Yamagata lineage [15]
Fifteen (33%) of the 46 influenza B viruses characterized belong to the B/Yamagata lineage of viruses.

Pneumonia and Influenza (P&I) Mortality Surveillance*:

During week 2, 6.9% of all deaths were reported as due to pneumonia or influenza. This percentage is below the epidemic threshold of 7.7% for week 2.

Pneumonia And Influenza Mortality

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Influenza-Associated Pediatric Mortality*:

Four influenza-associated pediatric deaths were reported during week 2. Since October 1, 2006, CDC has received six reports of influenza-associated pediatric deaths that occurred during the current season.

Influenza-Associated Pediatric Hospitalizations*:

Laboratory-confirmed influenza-associated pediatric hospitalizations are monitored in two population-based surveillance networks: the Emerging Infections Program (EIP) and the New Vaccine Surveillance Network (NVSN).

During November 5, 2006 January 6, 2007, the preliminary laboratory-confirmed influenza-associated hospitalization rate for children aged 0-4 years old in the NVSN was 0.5 per 10,000.

NVSN laboratory-confirmed influenza-associated hospitalizations for children 0-4 years old
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During October 1, 2006 January 6, 2007, the preliminary laboratory-confirmed influenza-associated hospitalization rate reported by the EIP for children 017 years old was 0.06 per 10,000. For children aged 0-4 years and 5-17 years, the rate was 0.14 per 10,000 and 0.03 per 10,000, respectively.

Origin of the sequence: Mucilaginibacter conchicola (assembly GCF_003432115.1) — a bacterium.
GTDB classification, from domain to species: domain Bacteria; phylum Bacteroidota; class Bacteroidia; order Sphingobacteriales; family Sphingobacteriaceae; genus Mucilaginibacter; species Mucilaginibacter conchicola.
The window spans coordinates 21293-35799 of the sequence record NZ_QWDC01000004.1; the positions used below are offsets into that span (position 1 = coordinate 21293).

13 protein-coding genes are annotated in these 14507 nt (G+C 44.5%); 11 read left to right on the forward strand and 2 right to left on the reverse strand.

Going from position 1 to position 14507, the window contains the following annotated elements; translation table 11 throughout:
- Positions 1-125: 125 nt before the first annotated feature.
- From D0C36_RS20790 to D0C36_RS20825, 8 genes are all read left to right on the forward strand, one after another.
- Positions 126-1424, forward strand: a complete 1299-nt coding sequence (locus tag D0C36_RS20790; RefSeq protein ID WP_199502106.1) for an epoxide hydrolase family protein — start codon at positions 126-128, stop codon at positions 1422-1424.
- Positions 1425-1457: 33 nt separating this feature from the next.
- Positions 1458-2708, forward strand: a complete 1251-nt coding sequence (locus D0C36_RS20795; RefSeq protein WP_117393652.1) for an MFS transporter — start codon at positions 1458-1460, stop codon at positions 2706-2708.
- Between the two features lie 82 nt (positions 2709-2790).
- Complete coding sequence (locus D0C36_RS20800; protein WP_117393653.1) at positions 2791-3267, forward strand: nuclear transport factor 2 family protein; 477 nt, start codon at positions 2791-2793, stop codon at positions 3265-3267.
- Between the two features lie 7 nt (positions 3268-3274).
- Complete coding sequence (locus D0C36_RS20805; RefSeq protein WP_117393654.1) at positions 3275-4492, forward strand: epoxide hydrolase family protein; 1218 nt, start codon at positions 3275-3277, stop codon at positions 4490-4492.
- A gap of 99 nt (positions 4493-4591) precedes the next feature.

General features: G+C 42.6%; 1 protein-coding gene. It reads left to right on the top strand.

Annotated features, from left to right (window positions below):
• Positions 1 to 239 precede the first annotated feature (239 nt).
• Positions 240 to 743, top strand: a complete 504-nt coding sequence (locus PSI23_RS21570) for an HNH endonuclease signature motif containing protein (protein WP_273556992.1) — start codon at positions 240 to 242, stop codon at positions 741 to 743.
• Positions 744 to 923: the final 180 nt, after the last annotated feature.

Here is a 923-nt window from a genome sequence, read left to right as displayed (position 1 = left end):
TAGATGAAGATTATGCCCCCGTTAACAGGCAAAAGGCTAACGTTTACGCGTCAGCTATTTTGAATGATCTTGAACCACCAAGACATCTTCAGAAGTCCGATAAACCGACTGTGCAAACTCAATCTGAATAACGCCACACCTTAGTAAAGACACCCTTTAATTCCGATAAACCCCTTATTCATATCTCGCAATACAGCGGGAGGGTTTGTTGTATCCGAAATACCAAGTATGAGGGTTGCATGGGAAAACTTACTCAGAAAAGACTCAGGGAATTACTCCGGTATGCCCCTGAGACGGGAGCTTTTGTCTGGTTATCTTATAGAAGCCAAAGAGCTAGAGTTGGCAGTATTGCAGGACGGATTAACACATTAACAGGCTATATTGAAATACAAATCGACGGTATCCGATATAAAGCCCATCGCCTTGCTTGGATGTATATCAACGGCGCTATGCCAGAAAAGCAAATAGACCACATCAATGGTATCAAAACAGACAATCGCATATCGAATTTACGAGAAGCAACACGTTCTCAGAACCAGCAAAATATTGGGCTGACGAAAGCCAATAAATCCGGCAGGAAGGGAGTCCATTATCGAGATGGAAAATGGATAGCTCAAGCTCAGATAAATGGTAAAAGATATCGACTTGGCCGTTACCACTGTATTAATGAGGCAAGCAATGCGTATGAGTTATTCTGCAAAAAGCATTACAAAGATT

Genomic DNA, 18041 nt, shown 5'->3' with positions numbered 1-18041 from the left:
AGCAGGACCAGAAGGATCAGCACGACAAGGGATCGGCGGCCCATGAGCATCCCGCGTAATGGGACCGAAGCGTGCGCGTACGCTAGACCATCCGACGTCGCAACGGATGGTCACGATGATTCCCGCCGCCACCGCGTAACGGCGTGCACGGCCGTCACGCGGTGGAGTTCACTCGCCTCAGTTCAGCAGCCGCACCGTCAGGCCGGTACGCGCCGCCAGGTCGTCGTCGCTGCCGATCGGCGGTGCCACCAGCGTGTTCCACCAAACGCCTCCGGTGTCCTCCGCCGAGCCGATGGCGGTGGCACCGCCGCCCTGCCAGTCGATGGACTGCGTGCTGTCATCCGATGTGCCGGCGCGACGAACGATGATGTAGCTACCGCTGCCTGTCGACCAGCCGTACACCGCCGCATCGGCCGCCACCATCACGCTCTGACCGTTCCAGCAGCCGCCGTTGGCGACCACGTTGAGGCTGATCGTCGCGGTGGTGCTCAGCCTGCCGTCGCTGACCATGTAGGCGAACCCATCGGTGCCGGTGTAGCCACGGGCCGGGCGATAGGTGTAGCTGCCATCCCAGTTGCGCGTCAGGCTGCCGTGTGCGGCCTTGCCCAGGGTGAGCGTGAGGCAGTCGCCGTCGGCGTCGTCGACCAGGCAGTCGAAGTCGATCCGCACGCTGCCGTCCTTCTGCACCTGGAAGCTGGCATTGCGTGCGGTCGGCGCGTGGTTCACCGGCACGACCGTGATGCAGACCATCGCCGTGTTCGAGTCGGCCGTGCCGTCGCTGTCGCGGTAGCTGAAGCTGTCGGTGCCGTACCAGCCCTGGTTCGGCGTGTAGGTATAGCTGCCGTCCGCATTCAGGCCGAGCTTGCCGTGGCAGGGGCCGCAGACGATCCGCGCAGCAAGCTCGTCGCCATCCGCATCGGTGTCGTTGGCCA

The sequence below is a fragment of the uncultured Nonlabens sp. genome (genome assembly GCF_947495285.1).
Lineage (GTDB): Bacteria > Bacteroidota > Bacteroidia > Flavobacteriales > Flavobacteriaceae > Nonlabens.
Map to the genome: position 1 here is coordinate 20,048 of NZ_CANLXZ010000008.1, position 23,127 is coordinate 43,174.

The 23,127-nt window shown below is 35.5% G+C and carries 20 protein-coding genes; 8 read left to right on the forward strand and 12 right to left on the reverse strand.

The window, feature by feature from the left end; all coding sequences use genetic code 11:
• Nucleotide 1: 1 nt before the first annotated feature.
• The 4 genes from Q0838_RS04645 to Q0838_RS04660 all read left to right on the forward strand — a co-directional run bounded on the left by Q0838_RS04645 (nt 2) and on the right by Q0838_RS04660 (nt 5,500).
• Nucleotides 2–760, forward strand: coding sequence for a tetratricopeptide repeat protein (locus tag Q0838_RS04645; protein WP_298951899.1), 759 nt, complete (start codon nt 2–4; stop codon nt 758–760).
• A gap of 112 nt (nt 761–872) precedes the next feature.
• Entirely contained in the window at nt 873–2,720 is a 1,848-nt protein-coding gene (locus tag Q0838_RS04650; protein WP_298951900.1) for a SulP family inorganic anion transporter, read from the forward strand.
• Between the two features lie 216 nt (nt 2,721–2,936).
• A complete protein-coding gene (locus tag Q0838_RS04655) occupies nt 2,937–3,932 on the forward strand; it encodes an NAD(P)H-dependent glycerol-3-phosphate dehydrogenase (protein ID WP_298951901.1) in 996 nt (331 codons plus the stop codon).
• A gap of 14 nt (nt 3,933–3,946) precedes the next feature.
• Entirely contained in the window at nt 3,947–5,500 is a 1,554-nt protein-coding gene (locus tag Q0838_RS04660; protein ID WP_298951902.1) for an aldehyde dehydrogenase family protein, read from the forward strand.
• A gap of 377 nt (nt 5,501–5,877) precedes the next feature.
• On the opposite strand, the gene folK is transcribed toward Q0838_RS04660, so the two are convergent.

EIP Influenza Laboratory-Confirmed Cumulative Hospitalization Rates for Children Aged 0-4 and 5-17 years, 2005-06 and Previous 2 Seasons
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Influenza-like Illness Surveillance*:

During week 2, 2.1%*** of patient visits to U.S. sentinel providers were due to ILI. This percentage is at the national baseline**** of 2.1%. On a regional level**, the percentage of visits for ILI ranged from 1.0% to 3.6%.

Three out of nine surveillance regions reported ILI above their region-specific baseline****:

Region

Reported ILI (%)

Region-Specific Baseline (%)

New England

1.0

1.2

Mid Atlantic

1.4

2.6

East North Central

2.0

1.9

West North Central

1.4

1.5

South Atlantic

1.8

2.3

East South Central

1.8

2.4

West South Central

3.6

3.0

Mountain

1.8

1.7

Pacific

2.0

3.2

Bar Chart for Influenza-like Illness
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Influenza Activity as Assessed by State and Territorial Epidemiologists*:

During week 2, the following influenza activity was reported:

Widespread activity was reported by three states (Kentucky, South Carolina, and Tennessee).
Regional activity was reported by 12 states (Arkansas, Connecticut, Florida, Georgia, Indiana, Iowa, Nevada, North Carolina, Oklahoma, Pennsylvania, Texas, and Virginia).
Local activity was reported by 16 states (Alabama, Arizona, California, Idaho, Illinois, Kansas, Louisiana, Maryland, Massachusetts, Michigan, Minnesota, Missouri, Nebraska, New Jersey, Utah, and Wisconsin).
Sporadic activity was reported by the District of Columbia, New York City and 18 states (Alaska, Colorado, Delaware, Hawaii, Maine, Mississippi, Montana, New Hampshire, New Mexico, New York, North Dakota, Ohio, Oregon, Rhode Island, South Dakota, Washington, West Virginia, and Wyoming).
No influenza activity was reported by one state (Vermont).

U. S. map for Weekly Influenza Activity
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Foot notes

Report prepared January 19, 2007